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ZZ Top
Artist: Eminem
Label: Interscope Records
Genre: Hip Hop/Rap
Release: Jan 2002   My Rating: 0
Duration: 149:20
Summary: Any lingering doubts as to the depth of Eminem's skills or his potential for raw yet compelling honesty are dispelled on "The Eminem Show"'s first track. Armed with a quicksilver flow and a thundering rhythm track (the record was exec produced by longtime mentor and partner Dr. Dre), "White America" finds Eminem ferociously mauling the hand that feeds him, lambasting his critics, the industry, and the racism that, in many ways, helped make Marshall Mathers more than just another rapper. "Let's do the math," Em sneers, "If I was black I would have sold half/ I could be one of your kids/ Little Eric looks just like this." After the bombast of "The Marshall Mathers LP" and Eminem's well-noted use of sexual epithets, this kind of material is made more controversial because it actually rings true. From a brutal retort to his long-estranged and equally troubled mother ("Cleaning Out My Closets") to a surprisingly tender ode to his child ("Hailie's Song"), Eminem examines his life, loves, arrests, addictions, failures, and successes with surprising insight, making this a funk-drenched hip-hop confessional well worth the hype. "--Amy Linden"


Artist: Eminem
Label: Aftermath
Genre: Rap
Release: Jan 2004   My Rating: 0
Duration: 73:55
Summary: Eminem's fourth album offers few surprises, but still enough pleasures to carry the day. As evinced by Em's pre-election, pro-voting "Mosh," this is not exactly the same Eminem who seemingly crapped on anything and everything. "Encore" finds a surprisingly mature Eminem waxing reflective about his battle with Benzino ("Like Toy Soldiers") rather than unloading both barrels. However, it's not all elder statesmanship: "Puke" goes after his ex-wife Kim with incredible scorn, and "Big Weenie" showcases the familiar juvenile humor that made him famous. If "Encore" has a clear weakness, it's the bland production--the same plodding sound that he and Dr. Dre cooked up on the previous three albums. The exotic flavor of "Ass Like That" catches the ear, but many others run off the same monotonous minor-key melodies and tempos. Of course, people buy Eminem albums to hear him spit first and foremost, and in that regard few fans will be disappointed by "Encore"; it'd just be nice to see him switch up his sound at some point. "--Oliver Wang"


Artist: Eminem
Label: Interscope Records
Genre: Rap
Release: Jan 2000   My Rating: 0
Duration: 74:38
Summary: Will the real Slim Shady please stand up? On Eminem's sophomore album, he can't decide who he wants to be: the deranged pseudo-psycho of the "Slim Shady LP", or a nice guy who just likes to rhyme about slicing and dicing his girlfriend ("Kim"). Of course, according to Eminem, he's just kidding. He refuses to take responsibility for the misogynistic, homophobic bile he spews, whining that he's the victim of people who don't get his unique sense of humor. It's good old America's fault if the kids aren't alright (Eminem blames bad parenting), and he's just capitalizing on Uncle Sam's dark side. On the "Marshall Mathers LP", he's ambivalent about his fame, angry at his life, pissed off that people take him seriously, and fightin' mad at boy bands--and a lot of other white people. But the blue-eyed brat is acutely aware of his status as rap's resident alien: he has the most offensive mouth running, but never uses the "N" word. He gives lyrical love to tragic (black) legends like Tupac and Biggie while dissing white rappers hard. Even sitting duck Puffy gets the kid-gloves treatment. Of course, Eminem is an interesting, witty rapper, and there's some nice production on this CD, courtesy of Dr. Dre and others. But the hatred in Eminem's rhymes makes the album rotten at its core. And his protests that Slim Shady is just a persona become less convincing with each arrest. Then again, Eminem's got it hard: he's rich, famous, white, and male. "--Lizz Mendez Berry"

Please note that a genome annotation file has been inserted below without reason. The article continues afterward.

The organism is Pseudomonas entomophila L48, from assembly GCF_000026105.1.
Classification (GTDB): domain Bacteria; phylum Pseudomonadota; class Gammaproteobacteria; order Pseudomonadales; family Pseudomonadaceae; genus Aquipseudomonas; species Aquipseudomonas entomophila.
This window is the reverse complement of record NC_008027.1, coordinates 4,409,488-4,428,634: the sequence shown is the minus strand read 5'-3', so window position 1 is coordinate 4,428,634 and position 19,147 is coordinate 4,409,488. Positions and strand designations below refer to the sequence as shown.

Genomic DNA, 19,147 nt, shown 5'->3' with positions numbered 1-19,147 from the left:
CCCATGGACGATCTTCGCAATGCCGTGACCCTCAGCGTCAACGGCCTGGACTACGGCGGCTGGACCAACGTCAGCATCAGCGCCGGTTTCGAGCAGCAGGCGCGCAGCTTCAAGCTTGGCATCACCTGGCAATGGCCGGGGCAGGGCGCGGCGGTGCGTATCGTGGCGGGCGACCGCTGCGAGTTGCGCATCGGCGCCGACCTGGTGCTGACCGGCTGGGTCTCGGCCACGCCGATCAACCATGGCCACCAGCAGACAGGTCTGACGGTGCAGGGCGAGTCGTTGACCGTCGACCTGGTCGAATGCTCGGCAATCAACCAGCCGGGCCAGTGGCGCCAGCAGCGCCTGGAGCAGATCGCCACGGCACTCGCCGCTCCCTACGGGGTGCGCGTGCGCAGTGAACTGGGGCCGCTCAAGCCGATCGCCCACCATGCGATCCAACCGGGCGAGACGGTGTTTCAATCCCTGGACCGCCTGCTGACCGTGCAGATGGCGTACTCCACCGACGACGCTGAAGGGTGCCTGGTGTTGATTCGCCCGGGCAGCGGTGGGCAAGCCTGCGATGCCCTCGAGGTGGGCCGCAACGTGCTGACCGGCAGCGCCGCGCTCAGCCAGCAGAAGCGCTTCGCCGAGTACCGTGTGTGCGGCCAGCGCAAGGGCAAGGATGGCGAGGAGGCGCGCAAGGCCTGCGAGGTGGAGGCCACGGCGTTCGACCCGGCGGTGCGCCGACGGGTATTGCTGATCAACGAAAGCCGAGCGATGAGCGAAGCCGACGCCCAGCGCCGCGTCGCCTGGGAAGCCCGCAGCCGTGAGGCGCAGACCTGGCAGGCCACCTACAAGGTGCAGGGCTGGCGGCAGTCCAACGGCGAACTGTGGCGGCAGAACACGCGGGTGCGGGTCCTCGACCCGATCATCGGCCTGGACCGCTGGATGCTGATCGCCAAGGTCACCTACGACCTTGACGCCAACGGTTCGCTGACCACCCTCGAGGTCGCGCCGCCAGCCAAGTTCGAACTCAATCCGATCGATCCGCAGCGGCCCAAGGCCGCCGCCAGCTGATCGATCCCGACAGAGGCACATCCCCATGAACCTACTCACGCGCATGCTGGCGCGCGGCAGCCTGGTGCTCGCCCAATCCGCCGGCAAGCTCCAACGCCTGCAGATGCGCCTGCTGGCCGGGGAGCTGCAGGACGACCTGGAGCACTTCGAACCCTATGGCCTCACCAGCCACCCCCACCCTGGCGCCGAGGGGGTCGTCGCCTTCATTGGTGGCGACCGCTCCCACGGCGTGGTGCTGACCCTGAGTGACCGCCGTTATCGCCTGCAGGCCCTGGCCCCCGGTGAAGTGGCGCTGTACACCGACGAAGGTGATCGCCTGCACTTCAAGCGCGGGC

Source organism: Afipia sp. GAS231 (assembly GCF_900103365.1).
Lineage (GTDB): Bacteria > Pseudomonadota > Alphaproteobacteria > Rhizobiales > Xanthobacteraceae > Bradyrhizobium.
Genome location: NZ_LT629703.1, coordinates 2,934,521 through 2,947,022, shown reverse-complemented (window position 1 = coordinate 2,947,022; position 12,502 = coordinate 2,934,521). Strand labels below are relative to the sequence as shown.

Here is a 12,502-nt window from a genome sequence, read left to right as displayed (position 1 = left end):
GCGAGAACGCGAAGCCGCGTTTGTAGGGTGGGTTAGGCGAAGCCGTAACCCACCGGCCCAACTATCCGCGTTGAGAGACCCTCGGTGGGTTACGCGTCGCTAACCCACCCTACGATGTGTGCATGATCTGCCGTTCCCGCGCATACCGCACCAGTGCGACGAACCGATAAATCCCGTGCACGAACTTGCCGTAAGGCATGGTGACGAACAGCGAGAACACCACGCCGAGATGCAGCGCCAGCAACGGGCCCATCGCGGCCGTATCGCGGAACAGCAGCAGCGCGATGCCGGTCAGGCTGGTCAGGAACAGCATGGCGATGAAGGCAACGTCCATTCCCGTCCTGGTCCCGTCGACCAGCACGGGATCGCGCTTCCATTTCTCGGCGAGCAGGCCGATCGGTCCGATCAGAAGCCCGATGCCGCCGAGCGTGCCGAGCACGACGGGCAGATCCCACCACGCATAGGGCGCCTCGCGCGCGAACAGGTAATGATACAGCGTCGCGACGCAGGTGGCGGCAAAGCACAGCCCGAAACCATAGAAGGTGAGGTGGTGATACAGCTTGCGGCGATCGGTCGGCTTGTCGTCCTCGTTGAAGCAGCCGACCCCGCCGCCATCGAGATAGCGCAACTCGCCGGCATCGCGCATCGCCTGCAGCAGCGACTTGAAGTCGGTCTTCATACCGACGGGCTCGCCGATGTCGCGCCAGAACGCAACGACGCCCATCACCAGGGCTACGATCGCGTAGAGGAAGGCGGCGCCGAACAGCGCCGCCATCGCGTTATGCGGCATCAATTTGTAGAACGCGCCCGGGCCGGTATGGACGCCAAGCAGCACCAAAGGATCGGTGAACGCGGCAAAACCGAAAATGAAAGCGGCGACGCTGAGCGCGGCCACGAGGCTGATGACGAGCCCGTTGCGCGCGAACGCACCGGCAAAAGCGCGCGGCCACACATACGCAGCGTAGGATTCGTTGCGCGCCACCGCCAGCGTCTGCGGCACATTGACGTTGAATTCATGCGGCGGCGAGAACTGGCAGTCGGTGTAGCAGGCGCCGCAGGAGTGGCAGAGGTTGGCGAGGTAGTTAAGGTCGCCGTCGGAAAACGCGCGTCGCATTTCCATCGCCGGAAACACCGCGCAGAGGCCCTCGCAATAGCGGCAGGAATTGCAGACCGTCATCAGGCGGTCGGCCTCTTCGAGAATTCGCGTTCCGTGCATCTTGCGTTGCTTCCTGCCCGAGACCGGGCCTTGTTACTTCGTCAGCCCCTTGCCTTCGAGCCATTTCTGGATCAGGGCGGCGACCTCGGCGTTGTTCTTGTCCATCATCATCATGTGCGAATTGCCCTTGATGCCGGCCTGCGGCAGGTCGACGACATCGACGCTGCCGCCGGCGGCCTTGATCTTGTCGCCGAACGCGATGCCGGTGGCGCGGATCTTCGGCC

Artist: Eminem
Label: Interscope Records
Genre: Hip Hop/Rap
Release: Jan 1999   My Rating: 0
Duration: 58:29
Summary: Will the real Slim Shady please stand up? On Eminem's sophomore album, he can't decide who he wants to be: the deranged pseudo-psycho of the "Slim Shady LP", or a nice guy who just likes to rhyme about slicing and dicing his girlfriend ("Kim"). Of course, according to Eminem, he's just kidding. He refuses to take responsibility for the misogynistic, homophobic bile he spews, whining that he's the victim of people who don't get his unique sense of humor. It's good old America's fault if the kids aren't alright (Eminem blames bad parenting), and he's just capitalizing on Uncle Sam's dark side. On the "Marshall Mathers LP", he's ambivalent about his fame, angry at his life, pissed off that people take him seriously, and fightin' mad at boy bands--and a lot of other white people. But the blue-eyed brat is acutely aware of his status as rap's resident alien: he has the most offensive mouth running, but never uses the "N" word. He gives lyrical love to tragic (black) legends like Tupac and Biggie while dissing white rappers hard. Even sitting duck Puffy gets the kid-gloves treatment. Of course, Eminem is an interesting, witty rapper, and there's some nice production on this CD, courtesy of Dr. Dre and others. But the hatred in Eminem's rhymes makes the album rotten at its core. And his protests that Slim Shady is just a persona become less convincing with each arrest. Then again, Eminem's got it hard: he's rich, famous, white, and male. "--Lizz Mendez Berry"